U.S. Attorney General Jeff Sessions announced a "zero tolerance" policy in April that all immigrants apprehended while crossing the U.S.-Mexico border illegally should be criminally prosecuted under the country's criminal entry statute. U.S. officials said on Friday (June 15) that nearly 2,000 children were separated from adults at the border between mid-April and the end of May.

The policy has led to family separations because when border agents refer apprehended migrants to court for prosecution, parents are held in federal jail to await trial by a judge while the children either remain in border patrol custody or are moved to facilities. Most of the children are from Central America, especially Guatemala, Honduras and El Salvador.

Administration officials have defended the tactic as necessary to secure the border and suggested it would act as a deterrent to illegal immigration. But the policy has drawn condemnation from medical professionals, religious leaders and immigration activists, who warn that some children could suffer lasting psychological trauma. The children are held in government facilities, released to adult sponsors or placed in temporary foster care.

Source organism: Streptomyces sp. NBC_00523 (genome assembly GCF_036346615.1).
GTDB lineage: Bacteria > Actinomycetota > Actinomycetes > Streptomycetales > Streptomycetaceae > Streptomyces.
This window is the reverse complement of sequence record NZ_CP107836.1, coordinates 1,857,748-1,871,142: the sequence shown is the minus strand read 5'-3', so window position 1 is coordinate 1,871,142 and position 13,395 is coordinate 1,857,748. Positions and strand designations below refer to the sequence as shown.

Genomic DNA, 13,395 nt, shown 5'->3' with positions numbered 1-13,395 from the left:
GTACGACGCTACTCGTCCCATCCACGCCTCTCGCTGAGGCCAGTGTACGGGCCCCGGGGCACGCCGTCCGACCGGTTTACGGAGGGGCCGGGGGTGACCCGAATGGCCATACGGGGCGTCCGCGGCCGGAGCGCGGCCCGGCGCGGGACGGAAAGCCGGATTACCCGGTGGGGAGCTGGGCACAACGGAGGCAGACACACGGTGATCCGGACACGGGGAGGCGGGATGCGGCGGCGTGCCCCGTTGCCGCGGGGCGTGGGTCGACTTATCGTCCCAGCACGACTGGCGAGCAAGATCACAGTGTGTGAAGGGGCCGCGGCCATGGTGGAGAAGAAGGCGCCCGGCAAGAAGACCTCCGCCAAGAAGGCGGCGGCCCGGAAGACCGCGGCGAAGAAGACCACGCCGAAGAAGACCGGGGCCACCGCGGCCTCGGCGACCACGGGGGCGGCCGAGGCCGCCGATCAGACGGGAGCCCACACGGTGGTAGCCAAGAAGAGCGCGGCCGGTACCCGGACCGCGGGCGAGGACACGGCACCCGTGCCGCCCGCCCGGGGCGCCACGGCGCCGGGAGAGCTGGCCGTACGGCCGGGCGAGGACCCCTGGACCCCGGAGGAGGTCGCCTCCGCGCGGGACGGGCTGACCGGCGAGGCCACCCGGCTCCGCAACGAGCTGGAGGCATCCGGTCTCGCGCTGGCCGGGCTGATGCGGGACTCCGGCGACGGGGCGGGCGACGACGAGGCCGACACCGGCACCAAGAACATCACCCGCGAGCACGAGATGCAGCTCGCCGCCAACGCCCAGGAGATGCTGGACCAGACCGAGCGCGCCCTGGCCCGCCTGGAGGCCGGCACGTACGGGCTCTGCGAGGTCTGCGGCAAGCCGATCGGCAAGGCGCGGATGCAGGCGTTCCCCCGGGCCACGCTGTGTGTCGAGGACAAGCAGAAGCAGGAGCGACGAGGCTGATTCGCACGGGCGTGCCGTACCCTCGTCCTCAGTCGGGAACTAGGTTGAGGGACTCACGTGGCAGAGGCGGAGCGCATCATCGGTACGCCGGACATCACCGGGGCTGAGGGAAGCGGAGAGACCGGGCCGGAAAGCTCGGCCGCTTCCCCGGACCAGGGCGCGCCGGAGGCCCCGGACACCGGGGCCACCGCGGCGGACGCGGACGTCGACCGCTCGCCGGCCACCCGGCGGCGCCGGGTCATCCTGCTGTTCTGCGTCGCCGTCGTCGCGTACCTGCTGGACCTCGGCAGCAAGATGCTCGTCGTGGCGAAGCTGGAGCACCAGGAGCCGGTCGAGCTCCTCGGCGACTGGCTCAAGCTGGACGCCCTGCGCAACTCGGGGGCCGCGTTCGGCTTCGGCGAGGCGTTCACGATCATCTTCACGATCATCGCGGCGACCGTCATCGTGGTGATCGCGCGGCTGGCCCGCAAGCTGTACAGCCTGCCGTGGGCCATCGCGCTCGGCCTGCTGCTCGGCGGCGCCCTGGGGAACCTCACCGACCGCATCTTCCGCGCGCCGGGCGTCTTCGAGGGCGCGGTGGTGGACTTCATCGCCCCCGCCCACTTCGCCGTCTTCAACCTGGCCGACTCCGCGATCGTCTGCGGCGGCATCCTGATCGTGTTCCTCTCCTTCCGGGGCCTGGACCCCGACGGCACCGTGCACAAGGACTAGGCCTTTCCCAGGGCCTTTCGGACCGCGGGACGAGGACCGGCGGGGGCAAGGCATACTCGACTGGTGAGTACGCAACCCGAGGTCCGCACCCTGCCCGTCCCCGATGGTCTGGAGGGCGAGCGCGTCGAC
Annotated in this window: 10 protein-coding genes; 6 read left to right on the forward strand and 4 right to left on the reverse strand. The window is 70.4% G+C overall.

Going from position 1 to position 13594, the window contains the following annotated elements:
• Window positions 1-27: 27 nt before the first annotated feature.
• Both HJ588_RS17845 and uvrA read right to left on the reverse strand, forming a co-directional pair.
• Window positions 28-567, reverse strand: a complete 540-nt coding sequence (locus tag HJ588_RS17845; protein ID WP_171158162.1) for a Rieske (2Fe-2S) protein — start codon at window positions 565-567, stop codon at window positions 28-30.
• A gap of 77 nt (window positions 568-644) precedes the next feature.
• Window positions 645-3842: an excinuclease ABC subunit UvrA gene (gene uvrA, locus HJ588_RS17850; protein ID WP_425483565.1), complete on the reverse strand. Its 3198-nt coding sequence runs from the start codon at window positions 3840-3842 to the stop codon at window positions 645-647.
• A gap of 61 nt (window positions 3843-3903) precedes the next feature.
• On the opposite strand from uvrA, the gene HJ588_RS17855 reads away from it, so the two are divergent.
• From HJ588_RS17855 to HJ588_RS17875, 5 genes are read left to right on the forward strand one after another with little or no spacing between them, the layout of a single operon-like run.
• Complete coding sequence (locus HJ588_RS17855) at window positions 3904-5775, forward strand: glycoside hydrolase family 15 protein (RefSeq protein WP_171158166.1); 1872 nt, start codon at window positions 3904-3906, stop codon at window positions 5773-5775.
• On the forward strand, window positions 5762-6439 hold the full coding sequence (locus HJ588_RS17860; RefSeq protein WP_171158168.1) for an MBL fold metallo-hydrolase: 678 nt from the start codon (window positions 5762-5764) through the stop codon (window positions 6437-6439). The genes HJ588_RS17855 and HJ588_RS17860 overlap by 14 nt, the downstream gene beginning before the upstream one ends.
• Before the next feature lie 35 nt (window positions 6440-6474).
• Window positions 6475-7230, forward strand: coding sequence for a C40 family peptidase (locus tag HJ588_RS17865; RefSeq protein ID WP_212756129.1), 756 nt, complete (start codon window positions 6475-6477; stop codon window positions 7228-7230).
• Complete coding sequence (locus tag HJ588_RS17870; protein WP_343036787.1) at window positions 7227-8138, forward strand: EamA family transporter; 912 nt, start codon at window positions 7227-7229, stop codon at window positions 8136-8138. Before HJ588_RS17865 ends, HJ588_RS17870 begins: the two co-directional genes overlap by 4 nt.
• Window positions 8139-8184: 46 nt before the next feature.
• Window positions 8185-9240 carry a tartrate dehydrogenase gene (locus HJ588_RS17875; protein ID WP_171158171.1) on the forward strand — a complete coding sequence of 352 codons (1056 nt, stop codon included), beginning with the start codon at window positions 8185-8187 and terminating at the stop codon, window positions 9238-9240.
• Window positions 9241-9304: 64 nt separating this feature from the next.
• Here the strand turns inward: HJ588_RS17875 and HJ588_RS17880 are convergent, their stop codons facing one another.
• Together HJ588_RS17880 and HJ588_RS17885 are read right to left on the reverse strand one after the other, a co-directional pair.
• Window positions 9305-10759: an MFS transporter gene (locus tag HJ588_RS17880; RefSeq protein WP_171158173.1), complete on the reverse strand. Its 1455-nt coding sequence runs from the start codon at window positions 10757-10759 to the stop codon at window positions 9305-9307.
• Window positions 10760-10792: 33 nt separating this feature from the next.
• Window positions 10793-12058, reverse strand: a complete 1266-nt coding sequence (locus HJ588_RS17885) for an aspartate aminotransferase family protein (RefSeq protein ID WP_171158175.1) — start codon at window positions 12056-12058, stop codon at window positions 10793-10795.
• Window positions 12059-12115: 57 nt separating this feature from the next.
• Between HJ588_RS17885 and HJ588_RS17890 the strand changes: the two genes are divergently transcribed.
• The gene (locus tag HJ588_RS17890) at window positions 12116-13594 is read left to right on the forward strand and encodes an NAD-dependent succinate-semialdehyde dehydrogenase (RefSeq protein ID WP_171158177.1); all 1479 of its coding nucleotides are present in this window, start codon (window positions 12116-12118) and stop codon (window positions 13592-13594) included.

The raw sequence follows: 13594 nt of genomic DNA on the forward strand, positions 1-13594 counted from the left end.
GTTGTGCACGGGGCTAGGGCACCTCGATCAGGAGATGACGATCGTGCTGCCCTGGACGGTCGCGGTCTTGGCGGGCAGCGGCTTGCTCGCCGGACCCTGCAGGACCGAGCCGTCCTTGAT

Congressional Republicans have been scrambling to craft legislation as videos and images of youngsters in cages and an audiotape of wailing children have sparked anger at home from groups ranging from clergy to influential business leaders, as well as condemnation abroad.

U.S. President Donald Trump told Republican lawmakers he would back either of the immigration bills currently making their way through the House of Representatives.

Both Republican bills under discussion, which have been blasted by Democrats and immigration advocacy groups, would fund the border wall and reduce legal migration, in part by denying visas for some relatives of U.S. residents and citizens who are living abroad, sometimes referred to as "chain migration."